Jewish Situation in Moslem Countries Discussed at W.j.c. Assembly

A review of the Jewish situation in Moslem countries were presented today to the Assembly of the World Jewish Congress by A. L. Easterman, political director of the organization.

Pointing out that Jewish emigration from Morocco is at present at a complete standstill, Mr. Easterman asked the Assembly to deal with this problem without passion. The need of continuation of negotiations with the Moroccan authorities must be kept in mind, he said, as well as the delicate position of the Jewish communities in Morocco. “Protests, ” he stated, “will not help. What is needed, is patient and fruitful negotiations.”

With regard to Tunisia, the W. J.C. official reported that the pledges given by the government there in respect of Jewish rights, as well as the right of emigration, have been observed. World Jewish Congress leaders have also been assured recently by the Tunisian Government that the membership of Tunisia in the Arab League should not be taken as indicating “automatic acceptance of the League’s policy against Israel.”

The report also dealt with the disintegration of the Egyptian Jewish community. Following persecutory measures which forced the migration of more than 20, 000 Jews in the wake of the Sinai campaign of 1956, only about 10, 000 Jews now live in Egypt. “They are barely able to maintain synagogues and institutions necessary to secure the continuity of an elementary Jewish existence. The once great network of Jewish institutions has disintegrated, and one after another they have passed out of Jewish hands.” Mr Easterman reported.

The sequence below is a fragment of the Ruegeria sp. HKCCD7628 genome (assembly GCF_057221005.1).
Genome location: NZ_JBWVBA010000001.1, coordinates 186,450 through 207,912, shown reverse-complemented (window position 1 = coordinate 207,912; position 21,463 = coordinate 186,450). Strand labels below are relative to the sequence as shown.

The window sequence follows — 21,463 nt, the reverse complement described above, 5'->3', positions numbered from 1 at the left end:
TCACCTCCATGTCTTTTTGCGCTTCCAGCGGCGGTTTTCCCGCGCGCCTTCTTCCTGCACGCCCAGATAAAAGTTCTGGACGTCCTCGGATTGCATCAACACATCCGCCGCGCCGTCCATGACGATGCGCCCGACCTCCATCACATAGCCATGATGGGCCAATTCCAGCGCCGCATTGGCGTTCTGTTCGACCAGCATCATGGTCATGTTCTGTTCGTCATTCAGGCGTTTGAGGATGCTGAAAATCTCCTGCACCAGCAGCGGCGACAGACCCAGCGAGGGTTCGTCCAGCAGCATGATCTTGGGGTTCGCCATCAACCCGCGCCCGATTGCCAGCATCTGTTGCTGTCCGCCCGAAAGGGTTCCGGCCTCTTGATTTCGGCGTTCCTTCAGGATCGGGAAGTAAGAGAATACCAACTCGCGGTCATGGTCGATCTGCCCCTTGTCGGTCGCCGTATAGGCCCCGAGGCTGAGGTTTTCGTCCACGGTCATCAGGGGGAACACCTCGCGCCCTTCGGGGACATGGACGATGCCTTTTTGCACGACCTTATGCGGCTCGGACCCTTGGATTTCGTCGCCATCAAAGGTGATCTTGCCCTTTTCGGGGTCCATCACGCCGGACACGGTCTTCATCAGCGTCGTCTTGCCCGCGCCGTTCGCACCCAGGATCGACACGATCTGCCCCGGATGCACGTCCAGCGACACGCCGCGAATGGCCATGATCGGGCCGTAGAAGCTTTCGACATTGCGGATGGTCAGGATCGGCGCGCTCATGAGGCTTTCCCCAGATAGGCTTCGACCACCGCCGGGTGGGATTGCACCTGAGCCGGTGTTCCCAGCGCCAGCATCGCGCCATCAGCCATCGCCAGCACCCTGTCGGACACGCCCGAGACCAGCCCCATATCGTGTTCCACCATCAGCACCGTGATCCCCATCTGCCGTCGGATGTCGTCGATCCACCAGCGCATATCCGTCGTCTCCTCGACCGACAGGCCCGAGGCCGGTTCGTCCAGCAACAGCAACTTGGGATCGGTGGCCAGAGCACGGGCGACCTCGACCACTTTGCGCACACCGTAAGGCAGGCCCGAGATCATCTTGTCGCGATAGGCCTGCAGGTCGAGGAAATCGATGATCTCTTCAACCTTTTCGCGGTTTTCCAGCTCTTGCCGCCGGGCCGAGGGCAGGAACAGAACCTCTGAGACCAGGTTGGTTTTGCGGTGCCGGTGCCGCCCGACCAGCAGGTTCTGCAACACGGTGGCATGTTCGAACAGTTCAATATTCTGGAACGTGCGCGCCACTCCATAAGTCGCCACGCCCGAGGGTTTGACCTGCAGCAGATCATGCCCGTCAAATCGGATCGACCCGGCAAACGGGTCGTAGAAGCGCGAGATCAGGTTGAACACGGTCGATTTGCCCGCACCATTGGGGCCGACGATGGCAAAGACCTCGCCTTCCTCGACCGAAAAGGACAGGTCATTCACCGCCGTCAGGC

Although the British and French had concluded compensation agreements, neither British nor French Jews who were resident in Egypt had been able to assert their rights under these agreements because “they face insurmountable obstacles on the part of the Egyptian authorities.” Stateless Jews, forced to emigrate from Egypt, had been left completely defenseless. “The World Jewish Congress refuses to accept the situation and those losses to be regarded as final, “Mr. Easterman said. “On the contrary, we regard as a matter of high importance that the WJC should continue to exert every possible effort to secure restoration and compensation.”

NEXT STORY